Shiny Shoes and Nazi Flags: On Stopping Categories.

“When we got coffee this morning, we told them we were coming here, and they all said it was as near to nowhere as you can get,” I told Ed.

Ed lives in Isabel, South Dakota.  It’s as near to nowhere as you can get, and it was our second time visiting.  This is a place of long roads with few gas stations, small towns with a minimum of two cowboy hats per male, and prairies that look like they could swallow the world’s oceans without eroding a single rock for how thirsty they are.  Ed is a person who rolls his eyes at what I just said.

“Did they also say, ‘It’s not the end of the world, but it’s damn near it!’ or ‘Even God hardly knows where that is’ or just ‘Why the hell you going there?'”

They had said that.  Almost in that order.

“Yeah,” said Ed. “Everyone likes to have that place– the place you call the sticks.  People on the east side, they think they’ve got it all because they’re still close to the big cities.  But they’re still in South Dakota.  But they need that.  Everyone needs that.  They need a place that’s further out than them.  They need the place that’s too scary.  We spend all our time marking off places not to go, marking off people who are too backwards or dangerous or too snobby.  I can’t explain it, but we keep making those things up.”

I stood staring for a second.

“Well, anyway,” Ed said. “Good to see you again.”

An Abbreviated List of What I Was Afraid of Before by Nature or Nurture That I Am No Longer Afraid of on Account of Having Experienced Them or Learned More About Them:

  1.  California.
  2. Yoga.
  3. People with different colored skin.
  4. Spicy Food.
  5. People with Really Shiny Shoes.
  6. Being Alone.
  7. Zip Lining.
  8. Swimming in the Ocean.
  9. Gaggles of Teenagers.
  10. Pastors.

Things I Am Still a Little or a Lot Afraid of Even After Experiencing Them:

  1. Wasps.
  2. Snakes.
  3. Heights.
  4. Christians.

I still have some work to do.

The thing about choosing a people to be afraid of, is that being afraid of them doesn’t make them less safe.  And putting other people in our safe category doesn’t keep them from being scary.  This I know to be true on account of my Someone.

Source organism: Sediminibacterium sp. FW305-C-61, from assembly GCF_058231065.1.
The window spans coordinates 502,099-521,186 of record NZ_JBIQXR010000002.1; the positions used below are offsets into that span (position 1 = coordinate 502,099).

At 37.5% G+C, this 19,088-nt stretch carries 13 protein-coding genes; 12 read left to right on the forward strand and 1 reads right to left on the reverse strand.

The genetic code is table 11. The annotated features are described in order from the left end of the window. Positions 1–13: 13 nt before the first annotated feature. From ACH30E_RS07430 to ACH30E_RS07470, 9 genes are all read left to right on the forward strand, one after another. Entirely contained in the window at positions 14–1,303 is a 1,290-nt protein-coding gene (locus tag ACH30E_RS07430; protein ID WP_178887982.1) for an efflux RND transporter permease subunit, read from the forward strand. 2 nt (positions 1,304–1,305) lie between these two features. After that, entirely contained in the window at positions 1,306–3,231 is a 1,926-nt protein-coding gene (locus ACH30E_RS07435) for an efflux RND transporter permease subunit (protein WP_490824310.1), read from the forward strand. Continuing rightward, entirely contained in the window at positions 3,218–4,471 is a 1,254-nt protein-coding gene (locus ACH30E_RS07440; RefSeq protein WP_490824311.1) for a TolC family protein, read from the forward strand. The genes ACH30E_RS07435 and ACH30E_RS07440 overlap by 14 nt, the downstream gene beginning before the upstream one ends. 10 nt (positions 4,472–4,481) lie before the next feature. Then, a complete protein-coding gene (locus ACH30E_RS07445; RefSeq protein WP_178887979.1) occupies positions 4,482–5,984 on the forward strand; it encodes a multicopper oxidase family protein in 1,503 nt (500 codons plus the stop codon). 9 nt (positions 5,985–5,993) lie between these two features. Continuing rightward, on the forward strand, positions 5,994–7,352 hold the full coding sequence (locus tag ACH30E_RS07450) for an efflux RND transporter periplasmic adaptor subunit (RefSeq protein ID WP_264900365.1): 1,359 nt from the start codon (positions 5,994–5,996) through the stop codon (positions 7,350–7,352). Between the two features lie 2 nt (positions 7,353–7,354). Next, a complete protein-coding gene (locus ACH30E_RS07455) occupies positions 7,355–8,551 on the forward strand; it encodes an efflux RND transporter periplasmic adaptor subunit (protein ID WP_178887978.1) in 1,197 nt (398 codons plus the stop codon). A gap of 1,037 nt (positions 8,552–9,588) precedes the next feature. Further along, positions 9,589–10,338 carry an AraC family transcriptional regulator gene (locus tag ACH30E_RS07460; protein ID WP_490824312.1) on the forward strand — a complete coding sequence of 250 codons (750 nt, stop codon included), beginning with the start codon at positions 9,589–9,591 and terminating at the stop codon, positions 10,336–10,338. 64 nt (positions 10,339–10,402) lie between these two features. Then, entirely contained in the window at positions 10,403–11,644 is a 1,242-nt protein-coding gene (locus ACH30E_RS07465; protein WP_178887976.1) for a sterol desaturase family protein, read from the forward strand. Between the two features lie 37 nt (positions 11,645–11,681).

List of Requirements for My Future Husband as I Recall Them as a 14-Year-Old:

  1. no blue eyes– blue eyes are not only not like mine, but also untrustworthy.
  2. not from California.  People from there are too flippant about marriage and he will surely leave me scared and alone in a state that is falling off the rest of the continent.
  3. must be a devout Christian.  Christian men take marriage seriously and will not leave me for some young thing when we are fifteen years in.

Truthfully, these categorizations did not stop a brown-eyed Christian worship leader from New York from molesting me for years.  And my blue-eyed Californian Agnostic-on-his-best day Someone has exceeded all expectations of his doomed evaluation.  Even on his extra shiny shoes days.

This I also know to be true on account of those people who look just like me and are carrying torches and speaking hate to people who look not like me at all.  People who do and don’t look just like me are dying because of these flag waving people who also look just like me because of all this dangerous other they’ve made up.  And they’re wrong.  They are completely wrong.

I don’t think I need these safe and scary categories, anymore.  I am working to break them down, to make my world a little more chaotic.   Because these categories are just superstitions to keep me safe, and these same superstitions are allowing other people to carry Nazi and Confederate flags in the streets of Charlottesville, VA.  I don’t want to be part of that– things I can justify avoiding, things I can deem as unfortunate.  And all the while missing out on a wide world of spicy curries and good people.  There’s no lucky rabbit foot in all of South Dakota that can keep me safe from feeling so full of all this other.

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